But beyond the products recommended, Gage had more to share: she too struggled with acne. She understood my frustrations, and she did it in a way where I felt like I didn’t have to be embarrassed about my “imperfections.”

Back in the coffee shop, Gage shared another time she helped another girl with acne in her Sephora chair. She recommended skincare products to help clear up her skin.

She understood my frustrations, and she did it in a way where I felt like I didn’t have to be embarrassed about my “imperfections.”

“She came back in and said, ‘You changed my skin and you changed my confidence. I feel like a totally different person.’ To have that kind of impact on someone is so cool,” Gage shared. “I love that I get to have time, whether it’s 15 mins or an hour, with somebody that I would never, ever get to meet. And I get to find common ground with that person and celebrate how they’re beautiful.”

In the summer of 2017, Gage filmed “get ready with me” videos for Sephora’s YouTube channel.

“I was really excited because I really struggle with my own acne,” Gage said. “To have this thing that has burdened me and embrace it and get to share the gift of knowledge, it’s so cool.”

It’s easier now to talk to others about similar issues, but overcoming her struggle with acne and embracing it didn’t happen overnight. Gage was bullied growing up, something many girls can relate to, and where she’s at now is a testament to her hard work and perseverance.

After finding out she made Sephora’s holiday campaign, Gage’s home store had an unveiling that her mom and friends attended. When the pulled away the sheet and showed the photo that would be in many Sephora windows, Gage said she cried.

“My mom said, ‘What would 13-year-old Alley say?’ Because I was really severely bullied when I was growing up, so it was this moment of, like, You made it through all these things and now you’re the face of this beautiful company, and it was this super surreal thing,” Gage said. “It was this ‘pinch me’ moment.”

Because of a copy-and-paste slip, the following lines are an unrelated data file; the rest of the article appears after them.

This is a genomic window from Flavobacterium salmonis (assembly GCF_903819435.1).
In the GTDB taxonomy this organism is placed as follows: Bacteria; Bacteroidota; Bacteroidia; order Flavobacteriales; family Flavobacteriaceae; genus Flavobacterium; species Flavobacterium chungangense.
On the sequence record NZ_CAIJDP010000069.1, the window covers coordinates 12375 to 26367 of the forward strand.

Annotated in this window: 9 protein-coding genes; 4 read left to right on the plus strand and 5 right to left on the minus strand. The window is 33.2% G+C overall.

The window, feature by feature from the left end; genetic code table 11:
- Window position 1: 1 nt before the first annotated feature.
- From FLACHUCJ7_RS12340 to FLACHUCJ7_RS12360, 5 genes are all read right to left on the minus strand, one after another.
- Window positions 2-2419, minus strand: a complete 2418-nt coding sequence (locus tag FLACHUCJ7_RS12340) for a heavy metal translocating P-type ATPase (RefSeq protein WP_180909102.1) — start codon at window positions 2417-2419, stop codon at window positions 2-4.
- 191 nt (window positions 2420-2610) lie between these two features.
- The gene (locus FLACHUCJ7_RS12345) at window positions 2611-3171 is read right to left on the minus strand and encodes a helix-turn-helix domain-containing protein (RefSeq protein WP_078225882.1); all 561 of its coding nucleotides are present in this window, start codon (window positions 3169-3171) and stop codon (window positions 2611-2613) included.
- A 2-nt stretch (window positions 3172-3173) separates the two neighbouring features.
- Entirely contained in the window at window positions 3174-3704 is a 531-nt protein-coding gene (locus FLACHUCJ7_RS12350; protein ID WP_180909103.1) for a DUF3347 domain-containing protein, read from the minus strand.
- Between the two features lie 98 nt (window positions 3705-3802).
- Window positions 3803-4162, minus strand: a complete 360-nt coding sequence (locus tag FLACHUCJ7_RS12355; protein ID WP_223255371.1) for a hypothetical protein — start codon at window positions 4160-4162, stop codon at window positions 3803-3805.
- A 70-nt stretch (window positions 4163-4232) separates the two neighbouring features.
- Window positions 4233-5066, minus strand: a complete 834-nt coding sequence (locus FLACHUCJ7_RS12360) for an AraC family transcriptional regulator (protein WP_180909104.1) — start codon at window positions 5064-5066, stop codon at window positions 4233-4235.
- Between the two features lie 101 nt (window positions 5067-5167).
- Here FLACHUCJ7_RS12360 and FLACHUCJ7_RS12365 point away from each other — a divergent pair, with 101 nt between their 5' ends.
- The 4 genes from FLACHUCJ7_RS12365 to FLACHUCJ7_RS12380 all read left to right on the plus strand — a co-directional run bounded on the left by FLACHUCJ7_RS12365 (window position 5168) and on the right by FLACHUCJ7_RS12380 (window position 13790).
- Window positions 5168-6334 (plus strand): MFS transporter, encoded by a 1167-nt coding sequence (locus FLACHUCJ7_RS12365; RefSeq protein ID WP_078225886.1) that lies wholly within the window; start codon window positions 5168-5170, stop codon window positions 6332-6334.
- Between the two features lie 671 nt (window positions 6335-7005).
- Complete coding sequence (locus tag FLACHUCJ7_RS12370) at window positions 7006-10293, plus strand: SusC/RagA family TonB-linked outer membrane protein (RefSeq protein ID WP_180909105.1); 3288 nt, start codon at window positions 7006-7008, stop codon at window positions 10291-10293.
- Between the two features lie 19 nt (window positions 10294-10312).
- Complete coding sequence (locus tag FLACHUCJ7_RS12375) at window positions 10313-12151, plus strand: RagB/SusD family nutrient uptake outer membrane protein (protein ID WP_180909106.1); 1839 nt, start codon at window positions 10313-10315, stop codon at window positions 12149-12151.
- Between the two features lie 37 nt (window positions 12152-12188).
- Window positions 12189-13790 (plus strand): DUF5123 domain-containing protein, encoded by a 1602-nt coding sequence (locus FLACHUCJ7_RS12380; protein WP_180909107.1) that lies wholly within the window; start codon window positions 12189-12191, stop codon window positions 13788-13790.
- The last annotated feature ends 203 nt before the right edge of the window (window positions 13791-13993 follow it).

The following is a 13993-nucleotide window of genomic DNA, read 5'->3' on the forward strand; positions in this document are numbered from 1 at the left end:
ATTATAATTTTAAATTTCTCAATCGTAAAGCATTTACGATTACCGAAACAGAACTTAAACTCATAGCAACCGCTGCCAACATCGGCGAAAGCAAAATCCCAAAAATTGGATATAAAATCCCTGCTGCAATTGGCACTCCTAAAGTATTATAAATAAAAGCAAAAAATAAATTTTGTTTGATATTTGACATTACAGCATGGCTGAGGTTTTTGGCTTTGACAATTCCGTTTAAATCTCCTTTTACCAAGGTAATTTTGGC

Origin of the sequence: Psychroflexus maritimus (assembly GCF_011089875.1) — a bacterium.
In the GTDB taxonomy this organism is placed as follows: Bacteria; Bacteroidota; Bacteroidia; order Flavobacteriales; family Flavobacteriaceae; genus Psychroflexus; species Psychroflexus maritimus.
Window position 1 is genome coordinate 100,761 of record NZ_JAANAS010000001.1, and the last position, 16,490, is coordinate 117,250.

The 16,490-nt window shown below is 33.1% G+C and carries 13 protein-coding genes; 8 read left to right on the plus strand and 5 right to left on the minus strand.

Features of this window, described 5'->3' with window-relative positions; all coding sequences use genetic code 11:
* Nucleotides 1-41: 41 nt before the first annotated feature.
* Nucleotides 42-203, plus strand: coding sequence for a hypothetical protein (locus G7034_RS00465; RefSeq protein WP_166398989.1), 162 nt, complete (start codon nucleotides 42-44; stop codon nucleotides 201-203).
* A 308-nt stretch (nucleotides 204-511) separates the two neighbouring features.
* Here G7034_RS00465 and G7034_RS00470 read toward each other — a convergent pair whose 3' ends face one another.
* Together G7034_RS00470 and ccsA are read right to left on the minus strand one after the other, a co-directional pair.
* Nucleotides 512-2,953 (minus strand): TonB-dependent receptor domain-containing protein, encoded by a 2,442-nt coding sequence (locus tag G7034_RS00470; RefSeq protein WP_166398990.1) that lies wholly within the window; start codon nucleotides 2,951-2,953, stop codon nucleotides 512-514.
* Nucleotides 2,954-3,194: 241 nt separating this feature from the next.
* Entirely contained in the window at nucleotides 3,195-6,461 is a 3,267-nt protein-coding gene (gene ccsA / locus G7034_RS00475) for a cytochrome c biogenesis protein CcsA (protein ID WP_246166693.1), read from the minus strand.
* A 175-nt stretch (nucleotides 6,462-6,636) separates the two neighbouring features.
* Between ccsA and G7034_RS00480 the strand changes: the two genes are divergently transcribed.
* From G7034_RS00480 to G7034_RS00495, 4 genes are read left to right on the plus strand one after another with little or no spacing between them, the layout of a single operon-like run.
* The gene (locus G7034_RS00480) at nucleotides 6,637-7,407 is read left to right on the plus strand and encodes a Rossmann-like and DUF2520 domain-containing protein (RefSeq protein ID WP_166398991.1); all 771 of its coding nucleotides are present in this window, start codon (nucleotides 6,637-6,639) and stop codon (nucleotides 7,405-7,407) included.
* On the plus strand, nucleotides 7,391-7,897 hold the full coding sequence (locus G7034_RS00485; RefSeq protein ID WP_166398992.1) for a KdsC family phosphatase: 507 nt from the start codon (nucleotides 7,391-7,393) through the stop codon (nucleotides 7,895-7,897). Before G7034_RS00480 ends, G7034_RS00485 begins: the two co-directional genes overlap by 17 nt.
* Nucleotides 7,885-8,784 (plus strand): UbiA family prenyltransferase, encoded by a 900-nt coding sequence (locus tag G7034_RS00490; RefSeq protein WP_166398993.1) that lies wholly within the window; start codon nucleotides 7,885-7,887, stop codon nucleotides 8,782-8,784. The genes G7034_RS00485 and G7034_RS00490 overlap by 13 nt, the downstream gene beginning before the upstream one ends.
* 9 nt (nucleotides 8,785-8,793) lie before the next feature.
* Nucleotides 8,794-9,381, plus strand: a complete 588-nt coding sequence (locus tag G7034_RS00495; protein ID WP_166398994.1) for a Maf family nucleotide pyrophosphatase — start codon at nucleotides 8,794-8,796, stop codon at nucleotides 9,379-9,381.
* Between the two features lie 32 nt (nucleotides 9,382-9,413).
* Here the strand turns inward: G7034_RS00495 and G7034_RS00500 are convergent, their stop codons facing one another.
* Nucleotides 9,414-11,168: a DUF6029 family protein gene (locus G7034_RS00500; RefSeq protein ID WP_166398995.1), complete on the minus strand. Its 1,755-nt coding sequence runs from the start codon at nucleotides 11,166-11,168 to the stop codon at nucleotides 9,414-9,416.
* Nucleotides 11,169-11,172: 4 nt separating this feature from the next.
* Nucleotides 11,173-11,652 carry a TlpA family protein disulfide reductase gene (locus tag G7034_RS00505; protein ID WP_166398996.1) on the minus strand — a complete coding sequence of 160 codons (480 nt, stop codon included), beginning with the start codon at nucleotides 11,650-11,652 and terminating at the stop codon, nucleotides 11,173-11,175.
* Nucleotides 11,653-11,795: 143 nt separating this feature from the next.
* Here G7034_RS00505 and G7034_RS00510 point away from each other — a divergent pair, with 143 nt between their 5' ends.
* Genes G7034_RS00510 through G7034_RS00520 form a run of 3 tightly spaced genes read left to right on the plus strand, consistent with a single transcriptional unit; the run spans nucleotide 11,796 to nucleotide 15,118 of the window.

“I think makeup is empowering because you can put a lipstick on one day and be one girl and then take it off and put a totally different one on and be someone else,” Gage said

Makeup has brought Gage on an incredible journey from a bullied girl in high school to a confident woman in the window of an international store who is passionate about sharing her knowledge with women around her.

“I think makeup is empowering because you can put a lipstick on one day and be one girl and then take it off and put a totally different one on and be someone else,” Gage said before taking another sip of her coffee. “Makeup just became a safe place where I could be who I wanted to be. I could express, I could create, I could feel, and it was my art and I was wearing it but I wasn’t married to it. I could take it off at the end of the day and be somebody else. It made me feel free and brave and also I got to make myself my own kind of beautiful.”

She paused before adding, “That’s a woman. We’re complex and elaborate, and makeup reflects that.”

 

Kelcie McKenney is a writer, editor, and artist who is passionate about feminism. She currently works as Digital Editor at The Pitch , where she writes and edits for Kansas City’s alternative magazine. You can find Kelcie watching internet cat videos, eating brunch, taking photos, and reading mystery novels.